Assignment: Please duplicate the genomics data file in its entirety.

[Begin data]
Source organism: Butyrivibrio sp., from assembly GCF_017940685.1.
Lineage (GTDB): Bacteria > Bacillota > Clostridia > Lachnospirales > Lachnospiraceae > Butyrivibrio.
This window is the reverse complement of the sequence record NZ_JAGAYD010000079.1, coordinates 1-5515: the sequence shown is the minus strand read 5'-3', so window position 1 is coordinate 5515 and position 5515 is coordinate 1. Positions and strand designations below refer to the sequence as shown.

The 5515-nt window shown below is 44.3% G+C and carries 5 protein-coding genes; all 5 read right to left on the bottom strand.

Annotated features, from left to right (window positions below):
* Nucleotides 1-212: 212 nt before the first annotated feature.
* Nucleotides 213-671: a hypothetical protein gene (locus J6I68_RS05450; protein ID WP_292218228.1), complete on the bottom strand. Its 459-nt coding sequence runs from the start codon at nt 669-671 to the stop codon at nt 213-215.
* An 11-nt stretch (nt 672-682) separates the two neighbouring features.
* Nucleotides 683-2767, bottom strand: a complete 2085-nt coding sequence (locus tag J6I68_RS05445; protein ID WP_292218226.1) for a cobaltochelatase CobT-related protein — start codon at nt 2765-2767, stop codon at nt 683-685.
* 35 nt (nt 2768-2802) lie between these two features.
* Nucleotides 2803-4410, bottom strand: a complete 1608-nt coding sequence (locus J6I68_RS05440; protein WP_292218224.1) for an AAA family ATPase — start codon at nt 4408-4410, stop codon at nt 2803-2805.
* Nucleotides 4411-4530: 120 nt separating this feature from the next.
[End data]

Source organism: Butyrivibrio sp., from assembly GCF_017940685.1.
Lineage (GTDB): Bacteria > Bacillota > Clostridia > Lachnospirales > Lachnospiraceae > Butyrivibrio.
This window is the reverse complement of the sequence record NZ_JAGAYD010000079.1, coordinates 1-5515: the sequence shown is the minus strand read 5'-3', so window position 1 is coordinate 5515 and position 5515 is coordinate 1. Positions and strand designations below refer to the sequence as shown.

The 5515-nt window shown below is 44.3% G+C and carries 5 protein-coding genes; all 5 read right to left on the bottom strand.

Annotated features, from left to right (window positions below):
* Nucleotides 1-212: 212 nt before the first annotated feature.
* Nucleotides 213-671: a hypothetical protein gene (locus J6I68_RS05450; protein ID WP_292218228.1), complete on the bottom strand. Its 459-nt coding sequence runs from the start codon at nt 669-671 to the stop codon at nt 213-215.
* An 11-nt stretch (nt 672-682) separates the two neighbouring features.
* Nucleotides 683-2767, bottom strand: a complete 2085-nt coding sequence (locus tag J6I68_RS05445; protein ID WP_292218226.1) for a cobaltochelatase CobT-related protein — start codon at nt 2765-2767, stop codon at nt 683-685.
* 35 nt (nt 2768-2802) lie between these two features.
* Nucleotides 2803-4410, bottom strand: a complete 1608-nt coding sequence (locus J6I68_RS05440; protein WP_292218224.1) for an AAA family ATPase — start codon at nt 4408-4410, stop codon at nt 2803-2805.
* Nucleotides 4411-4530: 120 nt separating this feature from the next.